2. An undiscovered country
In these new worlds people think, talk and act differently.  They aren’t like us.  In ‘The Hunger Games’, society has reached a point where its chief enjoyment is watching twenty-four children fight to the death on television.  To the reader it’s abhorrent – just as abhorrent as hanging a child for stealing a loaf of bread, or gibbeting the rotting corpse of a pirate on the docks at Wapping.  As L.P. Hartley wrote, ‘The past is a foreign country: they do things differently there.’   The same is true of the imagined futures of science fiction.

3. Timeslipping
The huge popularity of ‘Outlander’, both the TV show and Diana Gabaldon’s novels on which its based, is a perfect example of how sci-fi and historical fiction have literally merged; time-slip, as a sub-genre of romantic fiction, is increasingly popular.  But the alternate timeline has long been a sci-fi staple and it’s actually pretty common in historical fiction too.  Think about novels such as Philippa Gregory’s ‘The Other Boleyn Girl’ or Hilary Mantel’s ‘Wolf Hall’ that re-imagine the past, creating possible histories, possible versions of events with which historians can (and do!) quibble.  Is that so different from imagining possible futures?  I don’t think so.

4. Holding out for a hero 
Every book has a protagonist, but in both historical and science fiction the protagonist can be truly heroic.  In both genres the canvas is broader, the stakes are higher, and the story is as sweeping as you like.  Katniss Everdeen ignites a revolution that changes her world.  So does Anne Boleyn.  The heroes and heroines of sci-fi and historical fiction have epic destinies to fulfil that can be literally world-shaking.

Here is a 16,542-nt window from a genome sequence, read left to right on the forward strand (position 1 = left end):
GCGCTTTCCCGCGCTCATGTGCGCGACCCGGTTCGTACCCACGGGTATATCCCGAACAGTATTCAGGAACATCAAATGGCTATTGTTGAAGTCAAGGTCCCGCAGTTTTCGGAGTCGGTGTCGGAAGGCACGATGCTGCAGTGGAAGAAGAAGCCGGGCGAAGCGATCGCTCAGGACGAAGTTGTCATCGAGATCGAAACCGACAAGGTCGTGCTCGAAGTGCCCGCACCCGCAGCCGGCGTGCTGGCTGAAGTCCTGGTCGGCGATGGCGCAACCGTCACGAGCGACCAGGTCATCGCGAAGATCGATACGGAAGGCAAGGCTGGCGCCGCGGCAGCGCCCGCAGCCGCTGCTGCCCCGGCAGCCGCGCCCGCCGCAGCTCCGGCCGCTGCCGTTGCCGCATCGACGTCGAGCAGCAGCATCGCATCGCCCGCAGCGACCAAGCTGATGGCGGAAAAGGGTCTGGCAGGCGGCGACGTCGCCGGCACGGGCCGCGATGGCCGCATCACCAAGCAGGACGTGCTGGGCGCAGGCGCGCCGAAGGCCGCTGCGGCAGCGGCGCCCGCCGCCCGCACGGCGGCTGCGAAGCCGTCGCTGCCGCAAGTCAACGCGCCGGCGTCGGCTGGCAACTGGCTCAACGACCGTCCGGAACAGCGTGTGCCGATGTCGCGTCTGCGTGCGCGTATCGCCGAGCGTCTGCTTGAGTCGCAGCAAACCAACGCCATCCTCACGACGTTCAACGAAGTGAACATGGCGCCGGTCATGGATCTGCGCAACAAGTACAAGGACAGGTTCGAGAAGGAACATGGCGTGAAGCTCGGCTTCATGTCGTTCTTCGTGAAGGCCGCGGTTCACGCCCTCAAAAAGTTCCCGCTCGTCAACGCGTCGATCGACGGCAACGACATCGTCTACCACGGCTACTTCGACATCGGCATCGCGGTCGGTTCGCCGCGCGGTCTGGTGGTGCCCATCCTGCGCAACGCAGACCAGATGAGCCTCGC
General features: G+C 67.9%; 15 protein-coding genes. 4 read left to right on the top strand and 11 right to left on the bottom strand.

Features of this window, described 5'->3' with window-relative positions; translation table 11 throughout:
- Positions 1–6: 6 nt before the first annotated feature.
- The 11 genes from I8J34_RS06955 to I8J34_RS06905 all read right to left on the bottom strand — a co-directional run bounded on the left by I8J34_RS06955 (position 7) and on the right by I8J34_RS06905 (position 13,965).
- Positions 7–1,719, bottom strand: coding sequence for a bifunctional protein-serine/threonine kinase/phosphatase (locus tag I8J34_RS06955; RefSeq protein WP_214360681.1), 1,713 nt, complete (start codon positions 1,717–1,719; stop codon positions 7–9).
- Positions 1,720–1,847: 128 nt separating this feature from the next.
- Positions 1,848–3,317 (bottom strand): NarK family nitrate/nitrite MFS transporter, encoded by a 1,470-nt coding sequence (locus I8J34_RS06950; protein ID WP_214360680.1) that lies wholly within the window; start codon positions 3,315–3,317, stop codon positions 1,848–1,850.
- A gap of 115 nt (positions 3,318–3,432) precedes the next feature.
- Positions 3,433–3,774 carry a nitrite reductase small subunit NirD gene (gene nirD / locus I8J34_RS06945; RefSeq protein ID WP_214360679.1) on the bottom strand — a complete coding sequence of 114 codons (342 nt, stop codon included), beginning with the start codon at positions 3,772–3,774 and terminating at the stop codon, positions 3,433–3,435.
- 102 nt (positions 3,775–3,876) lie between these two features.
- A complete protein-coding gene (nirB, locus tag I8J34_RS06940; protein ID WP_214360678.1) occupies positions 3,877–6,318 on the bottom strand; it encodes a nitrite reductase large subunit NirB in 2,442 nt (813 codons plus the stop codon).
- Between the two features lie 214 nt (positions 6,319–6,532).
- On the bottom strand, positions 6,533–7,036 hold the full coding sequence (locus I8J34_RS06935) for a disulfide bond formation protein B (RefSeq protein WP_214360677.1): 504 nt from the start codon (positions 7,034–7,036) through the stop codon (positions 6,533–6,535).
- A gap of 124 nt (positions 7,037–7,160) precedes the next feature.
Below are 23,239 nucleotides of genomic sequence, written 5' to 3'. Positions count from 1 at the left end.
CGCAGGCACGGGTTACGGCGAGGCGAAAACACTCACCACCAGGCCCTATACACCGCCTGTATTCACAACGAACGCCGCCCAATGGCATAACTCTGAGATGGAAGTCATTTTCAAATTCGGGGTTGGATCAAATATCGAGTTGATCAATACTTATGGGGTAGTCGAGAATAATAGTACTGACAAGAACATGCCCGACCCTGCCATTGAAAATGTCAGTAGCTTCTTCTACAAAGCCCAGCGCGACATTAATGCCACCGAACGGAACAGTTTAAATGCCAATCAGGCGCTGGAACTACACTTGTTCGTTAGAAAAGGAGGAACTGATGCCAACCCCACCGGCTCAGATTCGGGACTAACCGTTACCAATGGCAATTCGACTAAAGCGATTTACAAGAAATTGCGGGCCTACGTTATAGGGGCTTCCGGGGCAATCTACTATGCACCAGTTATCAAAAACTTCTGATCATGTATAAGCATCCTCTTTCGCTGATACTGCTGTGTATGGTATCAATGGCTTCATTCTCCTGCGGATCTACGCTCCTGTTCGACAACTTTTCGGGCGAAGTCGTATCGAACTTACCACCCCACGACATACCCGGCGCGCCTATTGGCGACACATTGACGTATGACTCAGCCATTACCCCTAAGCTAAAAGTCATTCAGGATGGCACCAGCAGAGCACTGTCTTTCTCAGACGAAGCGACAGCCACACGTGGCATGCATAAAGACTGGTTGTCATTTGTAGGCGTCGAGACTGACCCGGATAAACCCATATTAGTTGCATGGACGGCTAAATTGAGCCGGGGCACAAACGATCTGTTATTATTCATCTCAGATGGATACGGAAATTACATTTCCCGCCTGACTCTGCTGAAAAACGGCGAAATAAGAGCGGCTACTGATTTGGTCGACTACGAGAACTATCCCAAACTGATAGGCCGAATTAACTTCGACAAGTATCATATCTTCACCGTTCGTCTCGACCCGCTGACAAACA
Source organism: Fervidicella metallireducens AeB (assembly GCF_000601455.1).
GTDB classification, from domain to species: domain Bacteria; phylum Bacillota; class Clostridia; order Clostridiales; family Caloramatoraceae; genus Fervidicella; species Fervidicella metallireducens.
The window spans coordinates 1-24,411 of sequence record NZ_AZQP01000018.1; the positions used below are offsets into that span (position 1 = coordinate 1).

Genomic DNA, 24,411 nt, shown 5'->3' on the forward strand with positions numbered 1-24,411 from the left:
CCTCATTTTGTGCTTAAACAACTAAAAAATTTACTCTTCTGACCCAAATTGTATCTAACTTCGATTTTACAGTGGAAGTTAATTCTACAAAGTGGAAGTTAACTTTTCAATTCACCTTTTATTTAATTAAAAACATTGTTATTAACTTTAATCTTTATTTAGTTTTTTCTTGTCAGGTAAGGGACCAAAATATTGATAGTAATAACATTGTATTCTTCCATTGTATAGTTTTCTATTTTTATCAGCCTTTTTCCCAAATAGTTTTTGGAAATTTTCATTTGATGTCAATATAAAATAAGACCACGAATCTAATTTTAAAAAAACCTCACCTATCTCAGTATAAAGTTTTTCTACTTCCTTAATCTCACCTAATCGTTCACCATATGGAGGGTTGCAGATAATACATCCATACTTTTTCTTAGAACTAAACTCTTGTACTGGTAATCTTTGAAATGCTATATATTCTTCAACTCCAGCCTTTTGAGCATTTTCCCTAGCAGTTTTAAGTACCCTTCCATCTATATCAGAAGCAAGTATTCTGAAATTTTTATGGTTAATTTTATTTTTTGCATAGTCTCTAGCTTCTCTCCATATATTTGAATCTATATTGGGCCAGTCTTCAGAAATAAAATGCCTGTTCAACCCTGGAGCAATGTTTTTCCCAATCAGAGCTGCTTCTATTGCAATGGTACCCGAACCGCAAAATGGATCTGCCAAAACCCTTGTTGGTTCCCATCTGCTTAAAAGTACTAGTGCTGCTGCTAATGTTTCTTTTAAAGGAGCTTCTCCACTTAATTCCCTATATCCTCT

5. Stepping beyond the horizon
And finally, there’s escapism.  Sometimes we just want to slip into a story that takes us away from the tedium of daily life.  We want to experience worlds more vivid, more exciting, and more epic than the one we inhabit, and whether those worlds are in the past, the future, or in a galaxy far, far away there will always be a sci-fi or historical novel to transport us there. 

These are just five reasons why I think science fiction and historical romance aren’t so very different.  But am I right?  I’d love to know how many other fans of both genres are out there and what it is about historical and/or science fiction you love most...

Thanks for visiting Crooks On Books to read Sally Malcolm's guest post.  Please leave your comments for Sally below.

2 comments:

  1. Really enjoyed reading this interesting post, Sally - thank you!

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  2. Excellent post with points well made. Kirk often visited lands not as advanced as his own. I recall an episode in the Wild West :-)